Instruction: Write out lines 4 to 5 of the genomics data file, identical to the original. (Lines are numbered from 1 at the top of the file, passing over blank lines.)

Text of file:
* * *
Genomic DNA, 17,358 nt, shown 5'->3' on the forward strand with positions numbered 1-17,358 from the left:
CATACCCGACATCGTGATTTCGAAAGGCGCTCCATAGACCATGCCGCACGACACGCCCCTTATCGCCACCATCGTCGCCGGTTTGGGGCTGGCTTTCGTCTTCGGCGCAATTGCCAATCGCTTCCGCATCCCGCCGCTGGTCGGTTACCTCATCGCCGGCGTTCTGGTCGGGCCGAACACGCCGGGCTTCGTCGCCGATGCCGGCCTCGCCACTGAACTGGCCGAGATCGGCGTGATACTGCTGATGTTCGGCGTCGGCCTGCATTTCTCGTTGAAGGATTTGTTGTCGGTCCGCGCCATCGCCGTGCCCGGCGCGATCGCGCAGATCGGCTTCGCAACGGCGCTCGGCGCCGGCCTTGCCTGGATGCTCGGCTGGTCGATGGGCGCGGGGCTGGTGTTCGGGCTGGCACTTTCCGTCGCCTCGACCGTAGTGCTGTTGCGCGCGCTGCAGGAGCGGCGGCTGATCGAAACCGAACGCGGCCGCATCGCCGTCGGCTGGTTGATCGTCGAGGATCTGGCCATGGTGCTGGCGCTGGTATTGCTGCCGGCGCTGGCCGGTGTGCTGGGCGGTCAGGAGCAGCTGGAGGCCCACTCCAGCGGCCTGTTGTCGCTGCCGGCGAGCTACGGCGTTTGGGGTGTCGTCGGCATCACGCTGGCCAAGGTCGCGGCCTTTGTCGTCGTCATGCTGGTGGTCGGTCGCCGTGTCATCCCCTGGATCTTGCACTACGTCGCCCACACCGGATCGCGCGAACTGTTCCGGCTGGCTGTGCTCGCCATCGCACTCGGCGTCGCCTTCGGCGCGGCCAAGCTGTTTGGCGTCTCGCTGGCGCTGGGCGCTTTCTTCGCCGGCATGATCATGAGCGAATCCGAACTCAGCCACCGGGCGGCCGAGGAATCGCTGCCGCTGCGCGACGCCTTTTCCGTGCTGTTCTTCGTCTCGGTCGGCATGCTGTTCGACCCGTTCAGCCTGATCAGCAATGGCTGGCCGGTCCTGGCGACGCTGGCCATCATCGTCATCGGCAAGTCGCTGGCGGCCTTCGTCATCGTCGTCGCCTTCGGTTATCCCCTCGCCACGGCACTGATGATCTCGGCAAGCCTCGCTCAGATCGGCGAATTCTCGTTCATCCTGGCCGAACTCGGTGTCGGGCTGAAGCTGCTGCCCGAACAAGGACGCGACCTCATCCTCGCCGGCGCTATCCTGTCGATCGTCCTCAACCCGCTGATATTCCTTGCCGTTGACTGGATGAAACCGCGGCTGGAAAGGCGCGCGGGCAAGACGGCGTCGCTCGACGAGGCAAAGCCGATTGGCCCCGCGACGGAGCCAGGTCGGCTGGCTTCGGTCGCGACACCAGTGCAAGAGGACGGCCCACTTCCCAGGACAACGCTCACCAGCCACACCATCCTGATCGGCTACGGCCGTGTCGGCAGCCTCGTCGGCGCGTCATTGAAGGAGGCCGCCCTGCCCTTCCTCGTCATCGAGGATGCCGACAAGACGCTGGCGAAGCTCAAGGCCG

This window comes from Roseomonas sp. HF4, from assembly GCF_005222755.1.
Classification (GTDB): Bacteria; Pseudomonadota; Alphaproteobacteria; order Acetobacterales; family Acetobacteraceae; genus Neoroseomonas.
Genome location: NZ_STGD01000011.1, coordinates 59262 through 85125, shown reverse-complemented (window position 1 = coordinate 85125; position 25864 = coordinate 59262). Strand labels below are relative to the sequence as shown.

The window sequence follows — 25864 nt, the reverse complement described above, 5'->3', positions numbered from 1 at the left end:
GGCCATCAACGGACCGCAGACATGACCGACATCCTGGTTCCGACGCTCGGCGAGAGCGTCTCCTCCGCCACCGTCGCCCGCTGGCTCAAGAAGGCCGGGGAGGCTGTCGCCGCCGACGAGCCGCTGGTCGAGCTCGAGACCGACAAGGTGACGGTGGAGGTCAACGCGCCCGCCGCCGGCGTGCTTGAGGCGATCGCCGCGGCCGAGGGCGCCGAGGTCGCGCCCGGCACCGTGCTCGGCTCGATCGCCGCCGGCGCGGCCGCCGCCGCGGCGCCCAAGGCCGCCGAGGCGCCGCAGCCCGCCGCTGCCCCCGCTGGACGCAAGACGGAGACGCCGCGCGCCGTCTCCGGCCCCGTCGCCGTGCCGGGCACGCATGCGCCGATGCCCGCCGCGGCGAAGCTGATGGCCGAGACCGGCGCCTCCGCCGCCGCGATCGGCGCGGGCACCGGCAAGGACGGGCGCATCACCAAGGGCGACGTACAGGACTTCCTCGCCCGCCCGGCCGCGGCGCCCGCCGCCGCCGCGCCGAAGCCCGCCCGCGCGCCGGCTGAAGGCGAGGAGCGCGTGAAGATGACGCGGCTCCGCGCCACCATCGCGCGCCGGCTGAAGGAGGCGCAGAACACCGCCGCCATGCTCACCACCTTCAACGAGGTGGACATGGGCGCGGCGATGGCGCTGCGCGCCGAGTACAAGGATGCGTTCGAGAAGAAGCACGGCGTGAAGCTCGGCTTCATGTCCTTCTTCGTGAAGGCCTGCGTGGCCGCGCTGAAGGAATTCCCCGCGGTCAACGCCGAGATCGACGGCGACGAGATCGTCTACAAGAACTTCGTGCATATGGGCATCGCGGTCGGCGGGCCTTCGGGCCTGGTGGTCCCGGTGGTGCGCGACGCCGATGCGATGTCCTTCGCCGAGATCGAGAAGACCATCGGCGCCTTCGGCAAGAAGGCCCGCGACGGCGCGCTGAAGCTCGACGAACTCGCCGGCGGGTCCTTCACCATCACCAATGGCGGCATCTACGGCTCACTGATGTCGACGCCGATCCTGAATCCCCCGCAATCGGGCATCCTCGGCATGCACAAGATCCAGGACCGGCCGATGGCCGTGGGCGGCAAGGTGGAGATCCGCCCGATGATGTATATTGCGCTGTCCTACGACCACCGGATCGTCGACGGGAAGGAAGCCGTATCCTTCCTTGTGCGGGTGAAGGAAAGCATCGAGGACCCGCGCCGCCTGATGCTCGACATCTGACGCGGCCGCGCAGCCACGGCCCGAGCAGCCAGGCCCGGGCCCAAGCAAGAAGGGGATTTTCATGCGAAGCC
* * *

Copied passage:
Classification (GTDB): Bacteria; Pseudomonadota; Alphaproteobacteria; order Acetobacterales; family Acetobacteraceae; genus Neoroseomonas.
Genome location: NZ_STGD01000011.1, coordinates 59262 through 85125, shown reverse-complemented (window position 1 = coordinate 85125; position 25864 = coordinate 59262). Strand labels below are relative to the sequence as shown.